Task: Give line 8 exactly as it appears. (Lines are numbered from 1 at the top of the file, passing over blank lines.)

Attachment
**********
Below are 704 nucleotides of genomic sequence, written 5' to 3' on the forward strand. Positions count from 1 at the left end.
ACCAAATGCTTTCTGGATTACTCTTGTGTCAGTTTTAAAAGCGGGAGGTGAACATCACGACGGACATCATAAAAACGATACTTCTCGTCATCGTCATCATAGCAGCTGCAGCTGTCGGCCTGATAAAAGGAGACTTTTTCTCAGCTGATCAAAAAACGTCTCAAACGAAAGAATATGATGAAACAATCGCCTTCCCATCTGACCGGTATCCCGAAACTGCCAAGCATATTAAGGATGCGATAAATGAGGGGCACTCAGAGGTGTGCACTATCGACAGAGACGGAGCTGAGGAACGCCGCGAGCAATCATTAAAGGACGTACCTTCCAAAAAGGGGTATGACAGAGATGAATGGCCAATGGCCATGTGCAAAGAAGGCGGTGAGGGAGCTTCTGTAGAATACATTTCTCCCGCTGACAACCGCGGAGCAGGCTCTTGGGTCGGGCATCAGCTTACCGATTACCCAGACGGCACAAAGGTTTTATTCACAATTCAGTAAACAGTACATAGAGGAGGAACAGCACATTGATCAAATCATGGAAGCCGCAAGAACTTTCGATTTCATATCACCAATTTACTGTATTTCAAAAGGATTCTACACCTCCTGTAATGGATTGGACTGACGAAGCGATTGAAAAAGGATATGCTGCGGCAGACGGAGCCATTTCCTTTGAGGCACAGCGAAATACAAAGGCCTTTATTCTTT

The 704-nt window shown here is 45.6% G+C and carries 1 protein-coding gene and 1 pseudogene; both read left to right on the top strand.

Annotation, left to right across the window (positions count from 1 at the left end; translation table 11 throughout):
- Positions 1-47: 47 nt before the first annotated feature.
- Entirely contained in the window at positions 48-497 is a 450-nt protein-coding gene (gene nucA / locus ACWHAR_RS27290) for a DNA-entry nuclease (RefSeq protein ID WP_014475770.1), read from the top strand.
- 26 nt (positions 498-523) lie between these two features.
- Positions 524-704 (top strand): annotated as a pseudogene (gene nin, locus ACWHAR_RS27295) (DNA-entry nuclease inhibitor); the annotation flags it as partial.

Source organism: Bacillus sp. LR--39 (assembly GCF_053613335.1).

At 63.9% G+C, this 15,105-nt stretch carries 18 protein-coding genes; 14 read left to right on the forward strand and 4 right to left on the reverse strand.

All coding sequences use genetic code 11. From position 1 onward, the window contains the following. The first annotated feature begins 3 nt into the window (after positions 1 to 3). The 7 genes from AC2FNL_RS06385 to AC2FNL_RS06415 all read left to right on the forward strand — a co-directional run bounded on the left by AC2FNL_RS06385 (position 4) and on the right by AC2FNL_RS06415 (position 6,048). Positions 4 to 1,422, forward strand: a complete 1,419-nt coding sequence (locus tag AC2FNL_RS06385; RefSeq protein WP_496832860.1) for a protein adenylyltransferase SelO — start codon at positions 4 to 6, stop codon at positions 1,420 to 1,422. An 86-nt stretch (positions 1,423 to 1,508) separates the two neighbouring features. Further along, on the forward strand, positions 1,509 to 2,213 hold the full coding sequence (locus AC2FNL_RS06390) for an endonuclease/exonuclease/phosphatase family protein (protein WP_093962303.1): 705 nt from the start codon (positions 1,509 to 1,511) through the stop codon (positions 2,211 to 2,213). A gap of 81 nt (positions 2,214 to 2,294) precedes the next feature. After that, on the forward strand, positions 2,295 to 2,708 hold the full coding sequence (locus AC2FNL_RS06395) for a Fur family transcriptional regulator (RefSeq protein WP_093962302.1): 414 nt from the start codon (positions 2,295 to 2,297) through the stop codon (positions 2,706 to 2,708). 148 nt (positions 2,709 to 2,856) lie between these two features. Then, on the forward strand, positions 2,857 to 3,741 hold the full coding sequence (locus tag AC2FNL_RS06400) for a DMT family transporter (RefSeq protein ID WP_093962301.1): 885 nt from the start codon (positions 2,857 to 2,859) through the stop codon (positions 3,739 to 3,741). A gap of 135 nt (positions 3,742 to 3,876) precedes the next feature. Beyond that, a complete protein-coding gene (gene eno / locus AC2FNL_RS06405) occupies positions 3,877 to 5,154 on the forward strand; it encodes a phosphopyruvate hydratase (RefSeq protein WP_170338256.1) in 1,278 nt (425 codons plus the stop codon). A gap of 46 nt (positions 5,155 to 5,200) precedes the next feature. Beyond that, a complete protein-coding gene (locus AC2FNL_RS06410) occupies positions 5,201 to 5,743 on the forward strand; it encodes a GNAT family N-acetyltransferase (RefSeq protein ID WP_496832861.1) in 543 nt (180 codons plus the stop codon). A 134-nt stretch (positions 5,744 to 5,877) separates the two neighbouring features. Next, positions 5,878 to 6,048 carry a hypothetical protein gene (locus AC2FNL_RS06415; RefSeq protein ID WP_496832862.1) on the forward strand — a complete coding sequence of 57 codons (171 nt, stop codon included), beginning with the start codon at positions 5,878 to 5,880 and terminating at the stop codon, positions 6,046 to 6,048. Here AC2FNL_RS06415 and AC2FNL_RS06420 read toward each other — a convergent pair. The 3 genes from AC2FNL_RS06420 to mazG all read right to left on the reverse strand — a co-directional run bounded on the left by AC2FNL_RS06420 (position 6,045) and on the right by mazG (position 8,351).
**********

- Positions 524-704 (top strand): annotated as a pseudogene (gene nin, locus ACWHAR_RS27295) (DNA-entry nuclease inhibitor); the annotation flags it as partial.